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Landscapes of Lingering and Conviviality

Public space, racialized topographies and the socio-ecological city

Embedded to Exposed | Enclosed Encounters

Landscape Foundation Studio II | 2021
Instructors: Beth Meyer and Scott Mitchell


“For many African American students, the Black Bus Stop was the place to find the familiar after a day of being perhaps the only minority in class. Alumni have described it as ‘our front porch stoop,’ ‘the black Red Carpet,’ the ‘outdoor student union,’ the ‘family gathering spot,’ the ‘place where we could be ourselves.’ “ 

- Denise Watson. Virginia Magazine Winter 2015


The bus stop near the southern entrance of UVA’s Academical Village is known as the Black Bus Stop (BBS) due to its appropriation by black students in the early decades of the university’s desegregation. Despite its significance as a cultural landscape, the Black Bus Stop remains largely unconsidered and unmarked; it consists of a few benches and a speed table to slow traffic. A new design for the site aims to create spaces that readily accommodate daily ritual, student activity, and civic life by creating a public plaza, a maze-like spatial field, and gathering rooms formed by curves that encourage meandering movement, encounter, and comfortable appropriation. 


Thresholds and Topographies on Grounds

Inspired by a view of the Black Bus Stop as a threshold space; the design subverts the way in which topography has historically been occupied by racialized bodies and uses topography to create an enclosure that defines space forming an occupiable and accessible threshold that may accommodate a diverse range of activities.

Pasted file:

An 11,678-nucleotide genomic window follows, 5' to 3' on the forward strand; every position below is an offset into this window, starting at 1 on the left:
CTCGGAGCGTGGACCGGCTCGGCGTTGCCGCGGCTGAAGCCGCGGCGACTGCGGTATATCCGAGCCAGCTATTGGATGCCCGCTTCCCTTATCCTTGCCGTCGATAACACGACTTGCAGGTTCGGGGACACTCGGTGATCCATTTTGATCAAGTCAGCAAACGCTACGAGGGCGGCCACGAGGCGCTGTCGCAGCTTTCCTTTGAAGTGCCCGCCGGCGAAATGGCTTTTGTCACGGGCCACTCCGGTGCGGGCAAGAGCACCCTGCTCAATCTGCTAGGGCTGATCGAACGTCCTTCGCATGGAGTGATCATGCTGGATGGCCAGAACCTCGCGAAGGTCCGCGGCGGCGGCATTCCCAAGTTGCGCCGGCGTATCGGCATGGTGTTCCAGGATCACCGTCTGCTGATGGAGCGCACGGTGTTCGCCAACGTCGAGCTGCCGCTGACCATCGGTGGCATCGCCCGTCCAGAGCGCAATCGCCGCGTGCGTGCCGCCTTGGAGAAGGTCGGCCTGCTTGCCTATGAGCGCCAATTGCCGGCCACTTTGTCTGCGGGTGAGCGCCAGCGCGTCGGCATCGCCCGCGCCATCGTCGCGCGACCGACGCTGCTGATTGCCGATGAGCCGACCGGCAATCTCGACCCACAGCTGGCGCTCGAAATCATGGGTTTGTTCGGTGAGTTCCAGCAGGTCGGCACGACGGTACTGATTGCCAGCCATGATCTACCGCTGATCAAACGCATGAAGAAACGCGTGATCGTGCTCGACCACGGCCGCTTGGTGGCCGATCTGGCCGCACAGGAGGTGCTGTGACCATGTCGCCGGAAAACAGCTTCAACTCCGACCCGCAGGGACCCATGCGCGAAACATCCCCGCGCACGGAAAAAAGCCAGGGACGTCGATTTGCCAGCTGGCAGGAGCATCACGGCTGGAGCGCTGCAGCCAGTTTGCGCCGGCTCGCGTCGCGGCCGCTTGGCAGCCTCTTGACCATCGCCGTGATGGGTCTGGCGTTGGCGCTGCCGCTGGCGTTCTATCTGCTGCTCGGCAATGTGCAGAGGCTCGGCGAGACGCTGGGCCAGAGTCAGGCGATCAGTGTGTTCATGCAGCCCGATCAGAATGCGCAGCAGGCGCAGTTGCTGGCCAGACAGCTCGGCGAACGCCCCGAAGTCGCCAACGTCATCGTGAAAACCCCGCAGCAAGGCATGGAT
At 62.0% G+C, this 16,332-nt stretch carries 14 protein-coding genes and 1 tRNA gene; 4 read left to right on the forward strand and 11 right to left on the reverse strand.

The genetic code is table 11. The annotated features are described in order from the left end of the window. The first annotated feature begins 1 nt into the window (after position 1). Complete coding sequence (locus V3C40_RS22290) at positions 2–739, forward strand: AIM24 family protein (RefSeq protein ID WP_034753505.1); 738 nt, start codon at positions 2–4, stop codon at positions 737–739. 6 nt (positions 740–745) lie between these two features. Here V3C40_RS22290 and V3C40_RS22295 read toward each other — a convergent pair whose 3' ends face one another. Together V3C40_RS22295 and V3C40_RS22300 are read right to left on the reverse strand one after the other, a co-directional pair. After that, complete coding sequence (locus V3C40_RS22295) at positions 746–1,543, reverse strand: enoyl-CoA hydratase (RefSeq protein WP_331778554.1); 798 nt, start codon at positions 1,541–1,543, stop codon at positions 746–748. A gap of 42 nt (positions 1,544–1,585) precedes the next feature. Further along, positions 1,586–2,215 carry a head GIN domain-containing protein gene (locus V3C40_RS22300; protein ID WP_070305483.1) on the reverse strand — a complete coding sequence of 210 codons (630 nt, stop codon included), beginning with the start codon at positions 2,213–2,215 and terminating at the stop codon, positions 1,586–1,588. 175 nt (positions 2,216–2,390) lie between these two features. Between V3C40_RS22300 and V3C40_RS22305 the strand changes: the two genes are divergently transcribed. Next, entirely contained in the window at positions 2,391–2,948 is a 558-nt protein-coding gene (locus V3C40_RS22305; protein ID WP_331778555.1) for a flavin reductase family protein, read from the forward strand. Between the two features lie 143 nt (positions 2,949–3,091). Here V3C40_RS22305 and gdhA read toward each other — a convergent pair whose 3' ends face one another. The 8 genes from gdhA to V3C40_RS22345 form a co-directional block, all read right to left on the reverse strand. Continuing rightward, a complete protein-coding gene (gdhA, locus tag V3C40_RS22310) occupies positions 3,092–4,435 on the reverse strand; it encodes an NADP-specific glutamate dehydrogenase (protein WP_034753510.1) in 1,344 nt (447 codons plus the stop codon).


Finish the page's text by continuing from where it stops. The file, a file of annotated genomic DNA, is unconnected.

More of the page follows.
An embedded to plinth condition takes the between grounds of the BBS and creates a public plaza that is flexible, approachable, and easily appropriated for gathering by a reconfiguration of the ground that both elevates and encloses the site. The geometries of the plaza invite appropriation of the road by pedestrians, acknowledging the history of the BBS as an appropriated place for gathering and self-expression. 


Growth of the University: 1896 - 1914 - 2020

Apart from the plaza space, the project includes a stage space, public lingering gardens, and gathering work rooms embedded within curved geometries that form a maze-like field.


The curves of the maze are designed to stimulate serendipitous encounters between strangers; they follow possible movement paths throughout the site and encourage play among those who visit the site. Benches and tree drifts provide opportunities for lingering and places of enclosure for intimate conversation, creating a public space of privacy outside cramped dorm rooms. 


Section B


Movement and Encounter


The maze offers a place for the distractions, conversations, and flirtations of daily life giving a lyrical experience of continuous space where unplanned, informal, and improvised encounters occur while gathering rooms provide prescribed places to gather in larger groups. The design aims to create spaces of encounter and engagement, appropriation and belonging, play and joy.

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